What's really occurring in the U.S. housing market? The U.S. Department of Commerce's latest preliminary housing start and permit numbers for November, released earlier this week, were far better than October's. However, they still indicated softness in many areas of the nation.
For November, starts rebounded 6.7% from October, to an annualized pace of 1.588 million units. That's up from the 1.488 million starts in October, which itself had plunged 13.7 percent from September. However, the permit level, often viewed as a look at builders' current market sentiments, slipped 3% in November, following a 5.2% drop in November. (My colleague Seth Jayson had an interesting take on November numbers.)
On the same day that November starts were released, Mexican cement manufacturing giant and Motley Fool Stock Advisor pick Cemex
But Cemex also declined to forecast its 2007 results, blaming uncertainty about the U.S. housing market for clouding any meaningful forecast. Indeed, the company noted that the residential sector in the U.S. continues to decline more quickly than was generally expected as recently as the beginning of this year.
Mixed signals? Maybe not. From my perspective, I'd make two key comments to Fools who are thinking about investing in housing stocks as we head into the final trading days of 2006:
- This week's housing numbers appear to be yet another indication that, while the residential market is far softer than it was just a year ago, we may be seeing it brighten ever so slightly.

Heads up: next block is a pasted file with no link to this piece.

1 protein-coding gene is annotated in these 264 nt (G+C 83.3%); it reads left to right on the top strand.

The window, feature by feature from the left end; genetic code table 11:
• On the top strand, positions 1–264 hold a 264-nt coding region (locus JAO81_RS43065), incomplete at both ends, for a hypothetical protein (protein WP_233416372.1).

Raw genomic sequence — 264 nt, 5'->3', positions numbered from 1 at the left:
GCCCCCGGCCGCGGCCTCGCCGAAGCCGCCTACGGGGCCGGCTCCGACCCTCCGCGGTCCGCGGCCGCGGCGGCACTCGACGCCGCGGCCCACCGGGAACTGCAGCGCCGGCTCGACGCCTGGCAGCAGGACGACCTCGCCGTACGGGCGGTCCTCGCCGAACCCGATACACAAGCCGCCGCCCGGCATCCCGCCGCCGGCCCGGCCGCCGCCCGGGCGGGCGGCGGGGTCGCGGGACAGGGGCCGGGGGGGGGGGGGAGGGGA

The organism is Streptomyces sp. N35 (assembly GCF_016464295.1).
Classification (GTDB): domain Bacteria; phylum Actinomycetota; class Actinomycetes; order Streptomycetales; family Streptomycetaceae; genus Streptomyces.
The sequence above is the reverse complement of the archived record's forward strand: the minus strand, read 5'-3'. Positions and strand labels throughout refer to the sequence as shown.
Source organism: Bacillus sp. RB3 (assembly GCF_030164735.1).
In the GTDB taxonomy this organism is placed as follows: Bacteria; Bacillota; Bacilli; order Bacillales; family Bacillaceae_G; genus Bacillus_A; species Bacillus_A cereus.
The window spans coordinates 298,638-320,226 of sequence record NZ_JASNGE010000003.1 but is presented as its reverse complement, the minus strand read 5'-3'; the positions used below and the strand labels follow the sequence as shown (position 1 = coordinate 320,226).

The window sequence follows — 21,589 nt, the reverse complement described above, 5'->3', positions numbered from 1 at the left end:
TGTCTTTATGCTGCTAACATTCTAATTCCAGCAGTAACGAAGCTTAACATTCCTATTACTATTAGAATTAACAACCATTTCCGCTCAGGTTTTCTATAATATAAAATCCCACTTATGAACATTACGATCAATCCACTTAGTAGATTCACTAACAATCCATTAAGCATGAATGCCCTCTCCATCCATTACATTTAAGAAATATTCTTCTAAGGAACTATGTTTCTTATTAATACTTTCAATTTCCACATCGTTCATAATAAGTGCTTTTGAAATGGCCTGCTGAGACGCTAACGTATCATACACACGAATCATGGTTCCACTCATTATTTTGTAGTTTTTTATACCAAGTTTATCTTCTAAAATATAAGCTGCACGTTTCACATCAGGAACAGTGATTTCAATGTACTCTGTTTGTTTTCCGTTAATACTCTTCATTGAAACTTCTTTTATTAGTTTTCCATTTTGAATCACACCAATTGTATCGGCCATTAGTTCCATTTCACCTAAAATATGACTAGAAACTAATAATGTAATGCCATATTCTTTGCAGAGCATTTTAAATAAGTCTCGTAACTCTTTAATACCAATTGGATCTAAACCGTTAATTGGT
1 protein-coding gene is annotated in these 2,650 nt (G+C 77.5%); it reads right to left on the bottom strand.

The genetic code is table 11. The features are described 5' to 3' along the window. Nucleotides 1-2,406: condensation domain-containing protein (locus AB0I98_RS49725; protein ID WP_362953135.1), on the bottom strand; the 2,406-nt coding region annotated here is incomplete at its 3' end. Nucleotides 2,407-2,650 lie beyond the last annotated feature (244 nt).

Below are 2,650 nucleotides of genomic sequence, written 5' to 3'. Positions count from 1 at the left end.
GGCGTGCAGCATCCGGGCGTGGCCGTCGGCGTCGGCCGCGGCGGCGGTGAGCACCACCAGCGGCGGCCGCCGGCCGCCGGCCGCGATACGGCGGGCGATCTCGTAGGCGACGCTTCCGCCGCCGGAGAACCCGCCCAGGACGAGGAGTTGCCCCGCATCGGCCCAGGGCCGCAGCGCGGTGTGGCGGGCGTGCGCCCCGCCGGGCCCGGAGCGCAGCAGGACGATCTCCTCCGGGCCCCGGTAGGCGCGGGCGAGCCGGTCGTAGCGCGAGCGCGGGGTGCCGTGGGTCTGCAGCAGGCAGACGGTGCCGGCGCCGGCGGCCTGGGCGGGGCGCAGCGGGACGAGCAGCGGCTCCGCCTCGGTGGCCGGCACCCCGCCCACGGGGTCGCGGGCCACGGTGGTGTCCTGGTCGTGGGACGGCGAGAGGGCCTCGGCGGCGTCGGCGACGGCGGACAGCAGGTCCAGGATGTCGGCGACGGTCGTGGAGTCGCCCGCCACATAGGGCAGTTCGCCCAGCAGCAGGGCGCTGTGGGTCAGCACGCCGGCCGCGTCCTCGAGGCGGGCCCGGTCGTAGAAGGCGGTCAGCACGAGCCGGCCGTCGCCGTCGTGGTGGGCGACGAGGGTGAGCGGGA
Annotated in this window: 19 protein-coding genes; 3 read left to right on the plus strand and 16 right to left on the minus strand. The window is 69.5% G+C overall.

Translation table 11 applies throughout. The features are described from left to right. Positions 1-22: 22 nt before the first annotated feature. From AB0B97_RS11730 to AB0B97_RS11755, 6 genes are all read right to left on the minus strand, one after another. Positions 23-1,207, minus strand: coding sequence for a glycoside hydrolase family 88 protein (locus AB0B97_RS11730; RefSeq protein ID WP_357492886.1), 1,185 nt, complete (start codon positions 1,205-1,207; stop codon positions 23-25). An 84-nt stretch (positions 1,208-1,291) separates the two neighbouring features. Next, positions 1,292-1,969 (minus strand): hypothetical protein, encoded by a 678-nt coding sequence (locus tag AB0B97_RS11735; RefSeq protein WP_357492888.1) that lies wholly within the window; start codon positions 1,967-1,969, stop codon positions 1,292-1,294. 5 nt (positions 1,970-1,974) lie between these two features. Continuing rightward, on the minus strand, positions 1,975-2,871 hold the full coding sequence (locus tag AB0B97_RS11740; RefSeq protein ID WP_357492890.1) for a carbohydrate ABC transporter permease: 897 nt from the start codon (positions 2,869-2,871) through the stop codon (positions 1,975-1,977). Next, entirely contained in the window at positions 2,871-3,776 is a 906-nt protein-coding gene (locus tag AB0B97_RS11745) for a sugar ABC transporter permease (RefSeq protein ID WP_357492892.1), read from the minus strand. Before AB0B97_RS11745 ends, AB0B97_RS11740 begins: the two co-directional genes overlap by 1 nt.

- Owning housing stocks is very different from owning a house. It's not only a liquidity thing, but a timing one as well. By my reckoning as a former homebuilding analyst (which means I don't know any more about the subject than you do), we'll be well into 2007 before the U.S. housing market turns meaningfully. But the stocks of many of the homebuilders are up 25% to 30% from their July 2006 lows. Those stocks are far more apt to be leading indicators than concurrent indicators of housing strength -- or a lack thereof.
With all this in mind, I am sticking by my advice of a few weeks ago that Fools -- especially those with slightly longer-than-normal investment time horizons -- consider nibbling ever so gently at some of the stronger and more diversified homebuilders. No big bites, now; just nibbles.
My earlier favorites were Centex
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Fool contributor David Lee Smith currently owns stock in Centex, but doesn't hold shares in any of the other companies mentioned. He welcomes your questions or comments. The Fool has a disclosure policy .